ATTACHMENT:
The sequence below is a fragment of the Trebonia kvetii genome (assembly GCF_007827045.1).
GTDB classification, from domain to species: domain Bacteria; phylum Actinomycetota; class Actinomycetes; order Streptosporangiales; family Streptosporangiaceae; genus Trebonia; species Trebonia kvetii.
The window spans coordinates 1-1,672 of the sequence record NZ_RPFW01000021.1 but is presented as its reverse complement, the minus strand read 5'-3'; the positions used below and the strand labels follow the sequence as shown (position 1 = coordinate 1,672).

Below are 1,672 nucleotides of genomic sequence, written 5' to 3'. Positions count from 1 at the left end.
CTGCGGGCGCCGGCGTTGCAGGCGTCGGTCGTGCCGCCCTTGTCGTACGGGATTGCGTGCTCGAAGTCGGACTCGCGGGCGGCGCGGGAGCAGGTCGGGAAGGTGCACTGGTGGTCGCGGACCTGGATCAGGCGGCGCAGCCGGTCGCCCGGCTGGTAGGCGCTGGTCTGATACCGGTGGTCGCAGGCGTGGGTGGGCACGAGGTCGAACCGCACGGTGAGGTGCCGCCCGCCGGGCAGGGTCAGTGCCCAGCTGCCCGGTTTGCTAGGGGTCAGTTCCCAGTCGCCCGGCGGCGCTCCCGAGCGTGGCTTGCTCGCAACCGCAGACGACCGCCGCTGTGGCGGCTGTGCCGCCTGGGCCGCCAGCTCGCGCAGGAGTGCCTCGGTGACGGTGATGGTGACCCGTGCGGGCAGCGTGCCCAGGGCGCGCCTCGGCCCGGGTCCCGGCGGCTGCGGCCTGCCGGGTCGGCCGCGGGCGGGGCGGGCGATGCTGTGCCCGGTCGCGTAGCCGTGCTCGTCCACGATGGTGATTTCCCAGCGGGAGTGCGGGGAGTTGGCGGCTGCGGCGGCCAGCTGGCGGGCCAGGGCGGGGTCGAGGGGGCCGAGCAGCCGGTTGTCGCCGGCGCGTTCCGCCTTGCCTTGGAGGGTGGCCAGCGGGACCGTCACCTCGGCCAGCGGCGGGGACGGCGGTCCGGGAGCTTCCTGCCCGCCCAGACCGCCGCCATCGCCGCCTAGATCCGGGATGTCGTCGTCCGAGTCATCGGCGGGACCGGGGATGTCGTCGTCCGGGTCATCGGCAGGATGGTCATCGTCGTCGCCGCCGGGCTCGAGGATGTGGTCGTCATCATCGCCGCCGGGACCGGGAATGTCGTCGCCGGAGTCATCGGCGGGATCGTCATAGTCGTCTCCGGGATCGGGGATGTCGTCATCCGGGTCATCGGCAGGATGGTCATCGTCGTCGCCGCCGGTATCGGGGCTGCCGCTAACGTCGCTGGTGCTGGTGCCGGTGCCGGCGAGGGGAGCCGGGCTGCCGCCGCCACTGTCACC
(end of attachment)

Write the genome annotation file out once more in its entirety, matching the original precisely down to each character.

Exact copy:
The sequence below is a fragment of the Trebonia kvetii genome (assembly GCF_007827045.1).
GTDB classification, from domain to species: domain Bacteria; phylum Actinomycetota; class Actinomycetes; order Streptosporangiales; family Streptosporangiaceae; genus Trebonia; species Trebonia kvetii.
The window spans coordinates 1-1,672 of the sequence record NZ_RPFW01000021.1 but is presented as its reverse complement, the minus strand read 5'-3'; the positions used below and the strand labels follow the sequence as shown (position 1 = coordinate 1,672).

Below are 1,672 nucleotides of genomic sequence, written 5' to 3'. Positions count from 1 at the left end.
CTGCGGGCGCCGGCGTTGCAGGCGTCGGTCGTGCCGCCCTTGTCGTACGGGATTGCGTGCTCGAAGTCGGACTCGCGGGCGGCGCGGGAGCAGGTCGGGAAGGTGCACTGGTGGTCGCGGACCTGGATCAGGCGGCGCAGCCGGTCGCCCGGCTGGTAGGCGCTGGTCTGATACCGGTGGTCGCAGGCGTGGGTGGGCACGAGGTCGAACCGCACGGTGAGGTGCCGCCCGCCGGGCAGGGTCAGTGCCCAGCTGCCCGGTTTGCTAGGGGTCAGTTCCCAGTCGCCCGGCGGCGCTCCCGAGCGTGGCTTGCTCGCAACCGCAGACGACCGCCGCTGTGGCGGCTGTGCCGCCTGGGCCGCCAGCTCGCGCAGGAGTGCCTCGGTGACGGTGATGGTGACCCGTGCGGGCAGCGTGCCCAGGGCGCGCCTCGGCCCGGGTCCCGGCGGCTGCGGCCTGCCGGGTCGGCCGCGGGCGGGGCGGGCGATGCTGTGCCCGGTCGCGTAGCCGTGCTCGTCCACGATGGTGATTTCCCAGCGGGAGTGCGGGGAGTTGGCGGCTGCGGCGGCCAGCTGGCGGGCCAGGGCGGGGTCGAGGGGGCCGAGCAGCCGGTTGTCGCCGGCGCGTTCCGCCTTGCCTTGGAGGGTGGCCAGCGGGACCGTCACCTCGGCCAGCGGCGGGGACGGCGGTCCGGGAGCTTCCTGCCCGCCCAGACCGCCGCCATCGCCGCCTAGATCCGGGATGTCGTCGTCCGAGTCATCGGCGGGACCGGGGATGTCGTCGTCCGGGTCATCGGCAGGATGGTCATCGTCGTCGCCGCCGGGCTCGAGGATGTGGTCGTCATCATCGCCGCCGGGACCGGGAATGTCGTCGCCGGAGTCATCGGCGGGATCGTCATAGTCGTCTCCGGGATCGGGGATGTCGTCATCCGGGTCATCGGCAGGATGGTCATCGTCGTCGCCGCCGGTATCGGGGCTGCCGCTAACGTCGCTGGTGCTGGTGCCGGTGCCGGCGAGGGGAGCCGGGCTGCCGCCGCCACTGTCACC